With four additional venues, a whole new segment and an initiative that took it beyond south Mumbai for the first time, the Hindustan Times Kala Ghoda Arts Festival managed to push its boundaries in various novel ways this year.
The new segment — Urban design and architecture — was praised for its contribution to the city. The curator for the segment, Sarita Vijayan, said hundreds turned up for discussion on the city’s design and infrastructure. “The segment appealed to all the conscious citizens, who came forth to give us their ideas on the city and feedback on our ideas exhibition,” said Vijayan.
In another first, the organisers decided to take the festival beyond south Mumbai to eight schools in the city, where authors interacted with students.
“It was a great outreach initiative and we plan to take it to more schools next time,” said Brinda Miller, festival director.
Several festival regulars said the experience this year was better and more entertaining.
“I have been coming to the festival for the last four years. I thought the dance segment was really good this time. I enjoyed the classical dances,” said Kanchan Sanghani, 66, a south Mumbai resident.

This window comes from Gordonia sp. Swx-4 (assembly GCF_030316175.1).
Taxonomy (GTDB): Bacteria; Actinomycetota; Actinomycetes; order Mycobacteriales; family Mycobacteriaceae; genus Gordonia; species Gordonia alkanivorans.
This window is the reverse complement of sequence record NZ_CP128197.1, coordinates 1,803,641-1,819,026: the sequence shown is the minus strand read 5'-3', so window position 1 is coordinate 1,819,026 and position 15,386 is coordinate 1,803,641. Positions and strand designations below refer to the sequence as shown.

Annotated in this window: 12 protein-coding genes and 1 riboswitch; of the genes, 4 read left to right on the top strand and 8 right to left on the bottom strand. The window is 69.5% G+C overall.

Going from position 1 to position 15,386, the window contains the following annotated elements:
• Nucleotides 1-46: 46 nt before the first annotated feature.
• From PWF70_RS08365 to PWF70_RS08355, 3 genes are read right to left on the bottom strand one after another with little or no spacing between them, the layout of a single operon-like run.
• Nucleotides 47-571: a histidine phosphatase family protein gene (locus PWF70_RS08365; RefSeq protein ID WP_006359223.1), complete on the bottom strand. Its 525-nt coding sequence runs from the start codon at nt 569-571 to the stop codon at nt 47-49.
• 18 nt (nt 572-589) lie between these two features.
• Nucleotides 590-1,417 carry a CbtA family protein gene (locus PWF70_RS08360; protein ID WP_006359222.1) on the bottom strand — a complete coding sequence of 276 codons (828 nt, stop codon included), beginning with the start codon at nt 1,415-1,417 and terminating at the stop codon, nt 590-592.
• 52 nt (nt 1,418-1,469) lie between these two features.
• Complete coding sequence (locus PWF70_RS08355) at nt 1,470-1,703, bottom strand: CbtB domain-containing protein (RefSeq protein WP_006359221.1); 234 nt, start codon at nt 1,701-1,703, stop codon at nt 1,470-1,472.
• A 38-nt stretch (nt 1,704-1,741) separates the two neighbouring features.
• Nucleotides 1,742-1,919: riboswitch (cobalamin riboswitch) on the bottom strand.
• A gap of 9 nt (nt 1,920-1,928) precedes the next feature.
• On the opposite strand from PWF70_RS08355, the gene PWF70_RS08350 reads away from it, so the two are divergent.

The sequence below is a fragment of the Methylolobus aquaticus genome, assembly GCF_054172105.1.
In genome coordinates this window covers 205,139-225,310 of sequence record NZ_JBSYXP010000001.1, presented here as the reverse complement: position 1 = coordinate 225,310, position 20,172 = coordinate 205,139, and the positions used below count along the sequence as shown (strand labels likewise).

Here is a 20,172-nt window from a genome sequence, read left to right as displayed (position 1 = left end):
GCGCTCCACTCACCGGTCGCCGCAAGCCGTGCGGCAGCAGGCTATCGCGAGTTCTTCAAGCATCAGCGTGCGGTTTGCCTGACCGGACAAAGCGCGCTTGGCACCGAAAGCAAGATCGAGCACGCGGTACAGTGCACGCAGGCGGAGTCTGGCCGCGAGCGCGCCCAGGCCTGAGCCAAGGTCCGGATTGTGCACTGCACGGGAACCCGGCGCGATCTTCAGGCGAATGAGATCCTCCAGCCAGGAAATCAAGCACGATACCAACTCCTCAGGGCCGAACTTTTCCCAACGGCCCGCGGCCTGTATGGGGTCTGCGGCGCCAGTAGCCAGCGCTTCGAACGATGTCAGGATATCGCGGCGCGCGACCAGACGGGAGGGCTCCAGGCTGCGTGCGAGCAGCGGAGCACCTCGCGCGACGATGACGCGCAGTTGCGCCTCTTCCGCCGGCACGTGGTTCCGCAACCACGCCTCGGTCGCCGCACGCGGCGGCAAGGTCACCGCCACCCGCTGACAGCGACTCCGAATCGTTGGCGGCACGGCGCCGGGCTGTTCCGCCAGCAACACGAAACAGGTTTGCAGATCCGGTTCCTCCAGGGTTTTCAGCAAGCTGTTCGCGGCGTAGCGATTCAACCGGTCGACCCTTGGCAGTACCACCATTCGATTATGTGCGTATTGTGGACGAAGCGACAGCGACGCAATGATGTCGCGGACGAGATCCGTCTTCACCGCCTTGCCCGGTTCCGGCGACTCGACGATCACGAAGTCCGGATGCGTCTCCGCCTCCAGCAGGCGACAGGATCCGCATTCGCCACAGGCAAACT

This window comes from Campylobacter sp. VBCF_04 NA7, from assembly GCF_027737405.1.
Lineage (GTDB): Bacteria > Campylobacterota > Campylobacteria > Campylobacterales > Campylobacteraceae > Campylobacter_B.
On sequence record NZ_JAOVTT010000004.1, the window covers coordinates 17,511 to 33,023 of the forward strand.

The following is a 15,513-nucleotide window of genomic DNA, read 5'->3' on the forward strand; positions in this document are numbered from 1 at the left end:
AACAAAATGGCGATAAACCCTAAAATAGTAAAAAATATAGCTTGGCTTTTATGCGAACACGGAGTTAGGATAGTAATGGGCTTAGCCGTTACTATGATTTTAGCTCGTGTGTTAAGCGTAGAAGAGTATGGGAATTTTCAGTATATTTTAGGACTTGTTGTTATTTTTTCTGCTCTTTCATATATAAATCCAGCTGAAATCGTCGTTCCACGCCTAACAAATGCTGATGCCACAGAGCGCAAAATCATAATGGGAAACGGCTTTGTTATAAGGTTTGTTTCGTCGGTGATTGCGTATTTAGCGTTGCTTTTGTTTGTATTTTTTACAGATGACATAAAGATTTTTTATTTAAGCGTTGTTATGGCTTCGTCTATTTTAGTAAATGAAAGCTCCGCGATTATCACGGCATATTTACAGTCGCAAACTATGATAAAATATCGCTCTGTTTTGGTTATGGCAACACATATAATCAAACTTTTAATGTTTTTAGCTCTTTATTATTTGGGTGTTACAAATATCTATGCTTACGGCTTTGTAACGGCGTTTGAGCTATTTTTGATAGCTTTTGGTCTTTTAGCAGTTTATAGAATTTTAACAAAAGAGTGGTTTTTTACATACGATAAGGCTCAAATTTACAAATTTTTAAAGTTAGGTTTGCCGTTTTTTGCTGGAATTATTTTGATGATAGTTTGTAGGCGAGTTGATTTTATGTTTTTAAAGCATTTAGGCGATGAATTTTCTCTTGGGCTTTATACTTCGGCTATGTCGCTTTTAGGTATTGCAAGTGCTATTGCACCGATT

“The stalls at Rampart Row also had much more on offer this time," said Pearl Mehta, a regular at the festival, who shopped for home items with her 11-year-old daughter.
The buzz around the festival also brought in hundreds of new visitors. “I had never come to the Kala Ghoda festival before, but this time I saw so many photos of it on Facebook and other social media that I decided I did not want to miss it,” said Hirvita Desai, 22, a student from Andheri who visited the fest with two friends on the final day.
For Goregaon resident Rajan Gothivrekar, another first-timer at the festival, it was his daughter who pushed him to visit Rampart Row. "She came here on Saturday and said the art installations were extremely nice. I decided I would come here for at least a few hours,” said Gothivrekar, who owns a pharmacy shop.